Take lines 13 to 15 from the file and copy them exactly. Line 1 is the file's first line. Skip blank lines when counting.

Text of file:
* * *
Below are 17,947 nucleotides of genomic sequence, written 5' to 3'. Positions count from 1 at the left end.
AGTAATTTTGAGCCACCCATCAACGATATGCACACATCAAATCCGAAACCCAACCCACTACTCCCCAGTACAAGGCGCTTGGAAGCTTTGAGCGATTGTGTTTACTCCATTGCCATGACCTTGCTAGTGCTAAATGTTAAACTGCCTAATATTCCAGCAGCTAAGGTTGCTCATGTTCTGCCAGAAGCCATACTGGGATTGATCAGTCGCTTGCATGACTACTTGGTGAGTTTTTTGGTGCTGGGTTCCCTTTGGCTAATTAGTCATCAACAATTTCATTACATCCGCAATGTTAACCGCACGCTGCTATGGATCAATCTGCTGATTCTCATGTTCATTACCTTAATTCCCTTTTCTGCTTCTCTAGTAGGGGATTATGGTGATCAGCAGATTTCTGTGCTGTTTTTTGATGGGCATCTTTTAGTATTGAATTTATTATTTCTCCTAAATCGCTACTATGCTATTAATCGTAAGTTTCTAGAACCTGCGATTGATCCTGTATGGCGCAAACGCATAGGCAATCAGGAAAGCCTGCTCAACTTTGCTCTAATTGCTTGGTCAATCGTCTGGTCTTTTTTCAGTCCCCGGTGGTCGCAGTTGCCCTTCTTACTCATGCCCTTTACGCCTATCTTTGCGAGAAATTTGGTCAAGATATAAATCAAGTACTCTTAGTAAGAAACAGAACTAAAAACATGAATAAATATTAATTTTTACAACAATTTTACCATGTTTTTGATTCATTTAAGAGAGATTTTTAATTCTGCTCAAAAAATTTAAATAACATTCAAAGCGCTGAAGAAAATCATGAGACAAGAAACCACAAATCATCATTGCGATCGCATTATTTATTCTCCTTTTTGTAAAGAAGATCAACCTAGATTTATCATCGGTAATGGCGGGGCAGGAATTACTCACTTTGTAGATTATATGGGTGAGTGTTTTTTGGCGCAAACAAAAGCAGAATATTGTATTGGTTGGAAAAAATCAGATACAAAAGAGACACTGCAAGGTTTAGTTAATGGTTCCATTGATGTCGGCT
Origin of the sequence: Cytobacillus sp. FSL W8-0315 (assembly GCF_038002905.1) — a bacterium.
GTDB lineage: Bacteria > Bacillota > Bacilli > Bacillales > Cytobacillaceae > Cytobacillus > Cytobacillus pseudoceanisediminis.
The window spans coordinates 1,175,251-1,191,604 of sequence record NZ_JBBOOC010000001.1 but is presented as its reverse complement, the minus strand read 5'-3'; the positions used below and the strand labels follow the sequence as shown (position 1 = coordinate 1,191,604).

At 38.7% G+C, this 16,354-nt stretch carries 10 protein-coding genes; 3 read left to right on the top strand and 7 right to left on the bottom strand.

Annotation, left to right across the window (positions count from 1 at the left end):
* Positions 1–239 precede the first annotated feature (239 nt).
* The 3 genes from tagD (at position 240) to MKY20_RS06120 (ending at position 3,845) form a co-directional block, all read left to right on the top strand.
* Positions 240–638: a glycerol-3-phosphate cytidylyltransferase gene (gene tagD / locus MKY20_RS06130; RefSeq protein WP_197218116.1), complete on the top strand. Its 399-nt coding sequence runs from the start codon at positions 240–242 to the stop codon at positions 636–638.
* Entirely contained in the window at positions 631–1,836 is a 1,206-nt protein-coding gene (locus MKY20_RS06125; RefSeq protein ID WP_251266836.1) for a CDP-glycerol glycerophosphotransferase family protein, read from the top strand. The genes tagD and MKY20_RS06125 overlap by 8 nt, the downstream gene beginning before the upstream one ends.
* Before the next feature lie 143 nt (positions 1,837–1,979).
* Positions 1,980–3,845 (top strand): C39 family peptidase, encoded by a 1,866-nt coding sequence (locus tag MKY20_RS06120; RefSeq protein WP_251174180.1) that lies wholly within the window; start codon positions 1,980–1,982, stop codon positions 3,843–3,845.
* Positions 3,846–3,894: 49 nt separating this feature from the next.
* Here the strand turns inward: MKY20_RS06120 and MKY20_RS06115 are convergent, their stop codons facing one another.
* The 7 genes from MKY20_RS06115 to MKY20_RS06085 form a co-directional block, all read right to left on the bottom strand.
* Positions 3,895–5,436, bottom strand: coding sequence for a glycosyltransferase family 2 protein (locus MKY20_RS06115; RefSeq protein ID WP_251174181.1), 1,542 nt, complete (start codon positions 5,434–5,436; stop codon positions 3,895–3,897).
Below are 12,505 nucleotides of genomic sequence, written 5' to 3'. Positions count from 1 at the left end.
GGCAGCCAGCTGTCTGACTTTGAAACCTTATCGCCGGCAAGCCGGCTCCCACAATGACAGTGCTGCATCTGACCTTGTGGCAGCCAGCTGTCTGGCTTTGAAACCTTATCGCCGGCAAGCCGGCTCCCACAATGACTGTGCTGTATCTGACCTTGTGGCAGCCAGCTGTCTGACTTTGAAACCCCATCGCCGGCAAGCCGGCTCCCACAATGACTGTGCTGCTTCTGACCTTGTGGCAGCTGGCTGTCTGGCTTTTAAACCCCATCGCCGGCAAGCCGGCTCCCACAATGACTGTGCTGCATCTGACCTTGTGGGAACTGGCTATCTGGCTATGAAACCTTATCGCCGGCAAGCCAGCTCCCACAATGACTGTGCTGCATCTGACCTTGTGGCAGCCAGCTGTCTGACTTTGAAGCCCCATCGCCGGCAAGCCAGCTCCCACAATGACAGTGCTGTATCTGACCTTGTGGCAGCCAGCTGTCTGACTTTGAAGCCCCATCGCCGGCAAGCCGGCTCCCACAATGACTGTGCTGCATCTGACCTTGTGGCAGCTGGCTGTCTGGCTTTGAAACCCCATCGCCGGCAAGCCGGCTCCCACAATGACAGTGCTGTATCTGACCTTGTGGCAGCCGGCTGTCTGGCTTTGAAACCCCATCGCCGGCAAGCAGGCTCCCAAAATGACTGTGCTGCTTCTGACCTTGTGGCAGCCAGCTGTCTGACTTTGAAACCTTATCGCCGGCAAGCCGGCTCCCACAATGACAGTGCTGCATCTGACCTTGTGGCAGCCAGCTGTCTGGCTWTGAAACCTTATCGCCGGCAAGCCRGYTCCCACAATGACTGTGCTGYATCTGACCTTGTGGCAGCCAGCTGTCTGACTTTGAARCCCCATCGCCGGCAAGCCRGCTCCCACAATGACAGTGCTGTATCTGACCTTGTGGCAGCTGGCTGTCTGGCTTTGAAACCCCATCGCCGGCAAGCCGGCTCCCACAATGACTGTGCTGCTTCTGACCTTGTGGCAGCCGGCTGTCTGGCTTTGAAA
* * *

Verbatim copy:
* Positions 1,980–3,845 (top strand): C39 family peptidase, encoded by a 1,866-nt coding sequence (locus tag MKY20_RS06120; RefSeq protein WP_251174180.1) that lies wholly within the window; start codon positions 1,980–1,982, stop codon positions 3,843–3,845.
* Positions 3,846–3,894: 49 nt separating this feature from the next.
* Here the strand turns inward: MKY20_RS06120 and MKY20_RS06115 are convergent, their stop codons facing one another.